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Every Team Has Communication Problems And What Does That Mean?

We-have-communication-problemsTeam Building activities are often set up to jazz up the team or fill up space in an otherwise busy retreat agenda. One common goal of team building activities is to solve a problem.

The most common problem expressed by managers and team leaders is

We have communication problems.

That complaint always baffles me and I can count up to about 443 times that I’ve heard this. It’s such a broad and general problem statement that begs for someone to ask many follow up questions in order to drill down to the real issues.

Stating that there is a communication problem is an incomplete communication in itself. More specific information must be revealed. When talking to people about their relationships, it’s not unusual for me to hear that they have “communication problems.”

Any reputable team building consultant must understand exactly what the problems are. I suppose it’s true in marriage counseling. If a counselor asks her client to describe the communication problem, the wife may say, “Henry never talks to my mother when she comes over.” Where would you start on that one?

Back to the team. Following are some of the complaints that I uncover after drilling down past the words “communication problems.” See if you and your team can relate to any of these symptoms.

  • When I send out an email to my team, nobody responds in a timely manner.
  • Every time I talk to John, he doesn’t do what he told me he’d do and I have to call him again.
  • Every time I walk by Sue’s desk, she’s talking to her kid and not doing her work.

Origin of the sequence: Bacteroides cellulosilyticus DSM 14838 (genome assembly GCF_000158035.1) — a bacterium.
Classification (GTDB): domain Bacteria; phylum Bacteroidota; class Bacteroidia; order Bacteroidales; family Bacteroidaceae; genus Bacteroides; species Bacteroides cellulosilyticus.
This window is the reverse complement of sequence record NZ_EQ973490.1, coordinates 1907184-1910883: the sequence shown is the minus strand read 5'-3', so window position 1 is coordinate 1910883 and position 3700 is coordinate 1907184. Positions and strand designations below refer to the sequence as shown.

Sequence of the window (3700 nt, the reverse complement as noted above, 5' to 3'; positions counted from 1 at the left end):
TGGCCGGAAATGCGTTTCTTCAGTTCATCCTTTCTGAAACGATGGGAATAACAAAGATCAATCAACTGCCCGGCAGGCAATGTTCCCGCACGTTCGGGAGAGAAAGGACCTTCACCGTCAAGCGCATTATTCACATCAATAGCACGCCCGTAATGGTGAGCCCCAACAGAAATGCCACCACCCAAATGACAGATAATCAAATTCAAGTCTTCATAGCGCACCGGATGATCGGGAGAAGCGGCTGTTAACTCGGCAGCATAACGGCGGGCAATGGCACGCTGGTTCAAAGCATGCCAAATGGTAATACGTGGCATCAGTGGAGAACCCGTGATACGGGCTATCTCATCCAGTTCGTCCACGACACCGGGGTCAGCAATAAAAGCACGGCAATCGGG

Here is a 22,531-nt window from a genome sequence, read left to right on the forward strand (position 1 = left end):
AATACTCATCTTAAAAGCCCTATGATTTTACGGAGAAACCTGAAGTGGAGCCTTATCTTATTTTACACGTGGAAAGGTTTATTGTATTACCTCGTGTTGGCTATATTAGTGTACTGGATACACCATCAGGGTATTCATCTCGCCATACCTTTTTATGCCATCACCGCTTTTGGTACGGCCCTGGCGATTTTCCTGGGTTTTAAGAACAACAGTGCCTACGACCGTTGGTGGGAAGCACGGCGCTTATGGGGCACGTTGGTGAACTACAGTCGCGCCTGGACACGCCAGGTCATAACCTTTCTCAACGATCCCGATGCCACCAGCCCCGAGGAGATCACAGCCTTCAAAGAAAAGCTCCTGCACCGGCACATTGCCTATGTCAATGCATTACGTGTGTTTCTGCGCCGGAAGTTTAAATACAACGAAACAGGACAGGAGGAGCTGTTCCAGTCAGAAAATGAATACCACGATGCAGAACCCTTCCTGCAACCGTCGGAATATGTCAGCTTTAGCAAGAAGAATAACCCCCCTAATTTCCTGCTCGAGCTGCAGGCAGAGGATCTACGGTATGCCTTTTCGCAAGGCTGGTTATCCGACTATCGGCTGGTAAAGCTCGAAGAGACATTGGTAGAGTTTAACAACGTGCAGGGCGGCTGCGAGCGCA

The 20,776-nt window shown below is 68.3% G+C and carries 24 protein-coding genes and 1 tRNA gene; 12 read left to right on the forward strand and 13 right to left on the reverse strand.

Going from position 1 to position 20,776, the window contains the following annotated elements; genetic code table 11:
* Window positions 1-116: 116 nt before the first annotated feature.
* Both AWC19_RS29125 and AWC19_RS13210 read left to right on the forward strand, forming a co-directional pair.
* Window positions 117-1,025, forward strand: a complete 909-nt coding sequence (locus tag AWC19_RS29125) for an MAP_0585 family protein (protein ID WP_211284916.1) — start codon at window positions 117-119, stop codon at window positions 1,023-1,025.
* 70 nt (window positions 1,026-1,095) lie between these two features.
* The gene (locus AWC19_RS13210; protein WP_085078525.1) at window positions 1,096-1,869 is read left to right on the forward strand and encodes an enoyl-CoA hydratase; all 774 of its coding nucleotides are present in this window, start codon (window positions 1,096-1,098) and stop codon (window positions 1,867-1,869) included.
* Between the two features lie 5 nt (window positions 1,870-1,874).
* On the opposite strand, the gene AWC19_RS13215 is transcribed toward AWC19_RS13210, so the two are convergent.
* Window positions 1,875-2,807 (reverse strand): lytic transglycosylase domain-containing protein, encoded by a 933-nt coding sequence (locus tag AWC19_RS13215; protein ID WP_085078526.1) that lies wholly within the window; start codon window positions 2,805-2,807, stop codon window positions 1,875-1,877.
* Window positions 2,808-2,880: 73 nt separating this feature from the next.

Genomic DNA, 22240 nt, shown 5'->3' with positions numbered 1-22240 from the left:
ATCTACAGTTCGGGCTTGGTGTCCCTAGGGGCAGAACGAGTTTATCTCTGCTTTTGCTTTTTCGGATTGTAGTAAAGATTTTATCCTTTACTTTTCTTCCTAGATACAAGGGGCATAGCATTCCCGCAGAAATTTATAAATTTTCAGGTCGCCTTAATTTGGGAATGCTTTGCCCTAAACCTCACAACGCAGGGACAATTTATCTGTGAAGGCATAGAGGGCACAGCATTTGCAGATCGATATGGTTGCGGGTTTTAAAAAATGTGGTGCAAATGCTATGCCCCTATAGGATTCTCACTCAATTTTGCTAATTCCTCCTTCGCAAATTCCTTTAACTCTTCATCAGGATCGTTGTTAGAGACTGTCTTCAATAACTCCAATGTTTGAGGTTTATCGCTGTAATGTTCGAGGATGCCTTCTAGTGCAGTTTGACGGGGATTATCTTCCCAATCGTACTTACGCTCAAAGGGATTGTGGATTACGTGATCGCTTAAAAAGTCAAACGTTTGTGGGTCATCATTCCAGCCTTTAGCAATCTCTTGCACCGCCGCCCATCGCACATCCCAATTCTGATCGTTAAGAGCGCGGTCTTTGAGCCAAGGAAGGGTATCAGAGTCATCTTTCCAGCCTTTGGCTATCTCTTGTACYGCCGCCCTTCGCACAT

• I’ve worked so hard but now my boss says that I’m not contributing to the company vision.
  • When we have a team meeting, the same people take over and the others clam up.
  • I left him a voicemail and he didn’t have the courtesy to call me back.
  • I can tell you exactly what to expect from each person on my team. I know who I can count on and who I can’t.
  • The directions were crystal clear but he went off in another direction anyway.
  • I can only understand half of what she says.
  • He always looks so angry and bothered that I only talk to him when I have to.

The list can go on and on yet all these issues roll up under “communication problems.” The approach to finding better ways of communicating would be different for each of the above symptoms.

Next time you find yourself saying, “we have communication problems”, I hope you hear my voice in your ear telling you to drill down and uncover in more specific terms what’s going on. What disappoints or irritates you? What are the symptoms that indicate there is a problem? Only then, can you find a path to harmonizing the communication issues.

 

Darcie Davis is president of Huddle Enterprises, which includes HuddleSessions.com and GamesandTeamBuilding.com. She creates innovative ways to get people connected to find cross-inspiration or to resolve problems.

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